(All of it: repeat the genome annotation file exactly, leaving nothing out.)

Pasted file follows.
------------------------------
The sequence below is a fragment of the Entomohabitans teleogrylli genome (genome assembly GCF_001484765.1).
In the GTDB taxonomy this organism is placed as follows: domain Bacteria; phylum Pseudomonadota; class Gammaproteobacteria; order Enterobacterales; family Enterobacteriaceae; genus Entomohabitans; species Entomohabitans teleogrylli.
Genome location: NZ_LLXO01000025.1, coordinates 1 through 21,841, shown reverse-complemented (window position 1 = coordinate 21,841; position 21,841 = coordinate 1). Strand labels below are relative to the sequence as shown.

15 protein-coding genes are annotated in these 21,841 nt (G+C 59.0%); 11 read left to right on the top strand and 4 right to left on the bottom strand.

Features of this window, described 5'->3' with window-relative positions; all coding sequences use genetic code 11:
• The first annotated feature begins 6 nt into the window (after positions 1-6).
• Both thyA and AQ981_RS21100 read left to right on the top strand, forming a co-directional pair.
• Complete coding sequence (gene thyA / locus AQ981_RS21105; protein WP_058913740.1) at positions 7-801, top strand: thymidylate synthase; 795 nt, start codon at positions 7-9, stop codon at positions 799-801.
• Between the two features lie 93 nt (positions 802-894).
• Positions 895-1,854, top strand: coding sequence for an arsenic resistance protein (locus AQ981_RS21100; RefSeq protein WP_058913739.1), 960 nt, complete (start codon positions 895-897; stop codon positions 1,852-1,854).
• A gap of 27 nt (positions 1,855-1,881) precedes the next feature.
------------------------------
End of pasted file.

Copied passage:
The sequence below is a fragment of the Entomohabitans teleogrylli genome (genome assembly GCF_001484765.1).
In the GTDB taxonomy this organism is placed as follows: domain Bacteria; phylum Pseudomonadota; class Gammaproteobacteria; order Enterobacterales; family Enterobacteriaceae; genus Entomohabitans; species Entomohabitans teleogrylli.
Genome location: NZ_LLXO01000025.1, coordinates 1 through 21,841, shown reverse-complemented (window position 1 = coordinate 21,841; position 21,841 = coordinate 1). Strand labels below are relative to the sequence as shown.

15 protein-coding genes are annotated in these 21,841 nt (G+C 59.0%); 11 read left to right on the top strand and 4 right to left on the bottom strand.

Features of this window, described 5'->3' with window-relative positions; all coding sequences use genetic code 11:
• The first annotated feature begins 6 nt into the window (after positions 1-6).
• Both thyA and AQ981_RS21100 read left to right on the top strand, forming a co-directional pair.
• Complete coding sequence (gene thyA / locus AQ981_RS21105; protein WP_058913740.1) at positions 7-801, top strand: thymidylate synthase; 795 nt, start codon at positions 7-9, stop codon at positions 799-801.
• Between the two features lie 93 nt (positions 802-894).
• Positions 895-1,854, top strand: coding sequence for an arsenic resistance protein (locus AQ981_RS21100; RefSeq protein WP_058913739.1), 960 nt, complete (start codon positions 895-897; stop codon positions 1,852-1,854).
• A gap of 27 nt (positions 1,855-1,881) precedes the next feature.